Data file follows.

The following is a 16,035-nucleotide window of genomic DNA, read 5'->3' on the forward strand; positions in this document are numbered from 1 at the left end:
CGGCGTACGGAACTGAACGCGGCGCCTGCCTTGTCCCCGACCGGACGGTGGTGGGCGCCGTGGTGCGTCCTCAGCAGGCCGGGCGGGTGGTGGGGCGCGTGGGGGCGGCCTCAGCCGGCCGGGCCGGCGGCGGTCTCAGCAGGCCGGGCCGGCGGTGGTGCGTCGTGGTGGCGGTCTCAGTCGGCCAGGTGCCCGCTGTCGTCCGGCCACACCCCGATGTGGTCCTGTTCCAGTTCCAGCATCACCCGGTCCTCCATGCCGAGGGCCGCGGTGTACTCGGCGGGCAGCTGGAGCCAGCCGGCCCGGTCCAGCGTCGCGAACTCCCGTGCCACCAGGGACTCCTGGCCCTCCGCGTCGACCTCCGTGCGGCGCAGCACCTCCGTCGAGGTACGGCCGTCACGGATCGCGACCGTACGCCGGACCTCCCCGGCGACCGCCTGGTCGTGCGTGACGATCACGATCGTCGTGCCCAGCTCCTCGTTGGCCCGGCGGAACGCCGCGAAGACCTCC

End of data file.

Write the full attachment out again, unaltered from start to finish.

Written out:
The following is a 16,035-nucleotide window of genomic DNA, read 5'->3' on the forward strand; positions in this document are numbered from 1 at the left end:
CGGCGTACGGAACTGAACGCGGCGCCTGCCTTGTCCCCGACCGGACGGTGGTGGGCGCCGTGGTGCGTCCTCAGCAGGCCGGGCGGGTGGTGGGGCGCGTGGGGGCGGCCTCAGCCGGCCGGGCCGGCGGCGGTCTCAGCAGGCCGGGCCGGCGGTGGTGCGTCGTGGTGGCGGTCTCAGTCGGCCAGGTGCCCGCTGTCGTCCGGCCACACCCCGATGTGGTCCTGTTCCAGTTCCAGCATCACCCGGTCCTCCATGCCGAGGGCCGCGGTGTACTCGGCGGGCAGCTGGAGCCAGCCGGCCCGGTCCAGCGTCGCGAACTCCCGTGCCACCAGGGACTCCTGGCCCTCCGCGTCGACCTCCGTGCGGCGCAGCACCTCCGTCGAGGTACGGCCGTCACGGATCGCGACCGTACGCCGGACCTCCCCGGCGACCGCCTGGTCGTGCGTGACGATCACGATCGTCGTGCCCAGCTCCTCGTTGGCCCGGCGGAACGCCGCGAAGACCTCC